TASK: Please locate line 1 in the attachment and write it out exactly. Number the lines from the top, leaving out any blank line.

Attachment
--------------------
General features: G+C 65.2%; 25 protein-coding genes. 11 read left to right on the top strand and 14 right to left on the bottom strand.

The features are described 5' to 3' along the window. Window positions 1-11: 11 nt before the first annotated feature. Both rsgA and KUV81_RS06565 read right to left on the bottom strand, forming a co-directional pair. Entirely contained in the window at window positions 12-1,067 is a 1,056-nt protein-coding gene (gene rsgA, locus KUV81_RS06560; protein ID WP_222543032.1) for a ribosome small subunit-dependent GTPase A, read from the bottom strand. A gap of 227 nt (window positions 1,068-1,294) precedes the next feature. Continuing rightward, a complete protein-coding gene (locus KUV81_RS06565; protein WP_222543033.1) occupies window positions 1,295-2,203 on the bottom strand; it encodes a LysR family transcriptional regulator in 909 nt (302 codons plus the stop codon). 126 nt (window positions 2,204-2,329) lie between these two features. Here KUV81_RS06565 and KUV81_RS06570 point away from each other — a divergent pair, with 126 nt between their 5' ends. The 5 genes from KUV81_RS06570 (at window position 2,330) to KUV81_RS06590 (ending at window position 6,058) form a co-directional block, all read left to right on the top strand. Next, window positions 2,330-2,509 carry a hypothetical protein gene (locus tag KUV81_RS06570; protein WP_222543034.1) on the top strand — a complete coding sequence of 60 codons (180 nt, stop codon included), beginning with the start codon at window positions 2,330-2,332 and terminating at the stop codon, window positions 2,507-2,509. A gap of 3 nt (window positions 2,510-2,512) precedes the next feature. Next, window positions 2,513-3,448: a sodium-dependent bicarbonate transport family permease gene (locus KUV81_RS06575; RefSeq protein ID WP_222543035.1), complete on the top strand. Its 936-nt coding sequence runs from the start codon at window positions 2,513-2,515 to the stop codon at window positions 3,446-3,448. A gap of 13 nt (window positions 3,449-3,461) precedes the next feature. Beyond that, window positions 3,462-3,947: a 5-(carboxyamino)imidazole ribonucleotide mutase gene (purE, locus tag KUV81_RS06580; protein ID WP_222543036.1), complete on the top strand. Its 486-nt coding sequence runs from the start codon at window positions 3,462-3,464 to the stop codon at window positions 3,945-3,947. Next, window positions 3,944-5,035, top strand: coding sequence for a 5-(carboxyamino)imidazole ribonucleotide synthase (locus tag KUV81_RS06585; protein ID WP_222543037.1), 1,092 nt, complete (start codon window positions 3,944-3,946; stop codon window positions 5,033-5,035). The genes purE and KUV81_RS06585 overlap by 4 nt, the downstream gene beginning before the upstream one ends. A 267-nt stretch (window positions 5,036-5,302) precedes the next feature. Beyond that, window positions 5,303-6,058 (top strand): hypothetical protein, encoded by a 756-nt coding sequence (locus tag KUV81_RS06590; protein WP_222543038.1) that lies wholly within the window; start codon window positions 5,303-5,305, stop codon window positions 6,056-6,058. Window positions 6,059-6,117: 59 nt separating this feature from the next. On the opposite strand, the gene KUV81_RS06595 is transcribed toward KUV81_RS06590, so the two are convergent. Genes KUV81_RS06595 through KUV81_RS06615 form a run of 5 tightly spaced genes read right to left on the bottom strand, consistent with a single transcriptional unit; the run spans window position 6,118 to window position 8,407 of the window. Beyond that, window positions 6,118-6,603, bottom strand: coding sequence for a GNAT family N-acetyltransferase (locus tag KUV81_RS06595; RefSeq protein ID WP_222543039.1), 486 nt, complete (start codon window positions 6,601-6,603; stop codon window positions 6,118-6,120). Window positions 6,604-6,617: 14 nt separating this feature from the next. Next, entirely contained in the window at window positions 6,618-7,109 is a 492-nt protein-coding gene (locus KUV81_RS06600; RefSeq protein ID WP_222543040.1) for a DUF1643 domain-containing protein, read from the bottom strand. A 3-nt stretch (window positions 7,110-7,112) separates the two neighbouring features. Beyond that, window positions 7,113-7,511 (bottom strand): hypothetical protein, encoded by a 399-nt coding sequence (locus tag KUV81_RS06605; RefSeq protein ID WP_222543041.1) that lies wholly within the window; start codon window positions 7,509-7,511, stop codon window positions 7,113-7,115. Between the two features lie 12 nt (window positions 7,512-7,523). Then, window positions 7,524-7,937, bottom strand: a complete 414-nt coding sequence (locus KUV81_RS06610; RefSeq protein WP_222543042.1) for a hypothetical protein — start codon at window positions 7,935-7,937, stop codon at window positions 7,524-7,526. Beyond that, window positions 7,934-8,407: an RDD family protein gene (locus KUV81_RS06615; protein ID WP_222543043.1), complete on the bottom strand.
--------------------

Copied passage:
General features: G+C 65.2%; 25 protein-coding genes. 11 read left to right on the top strand and 14 right to left on the bottom strand.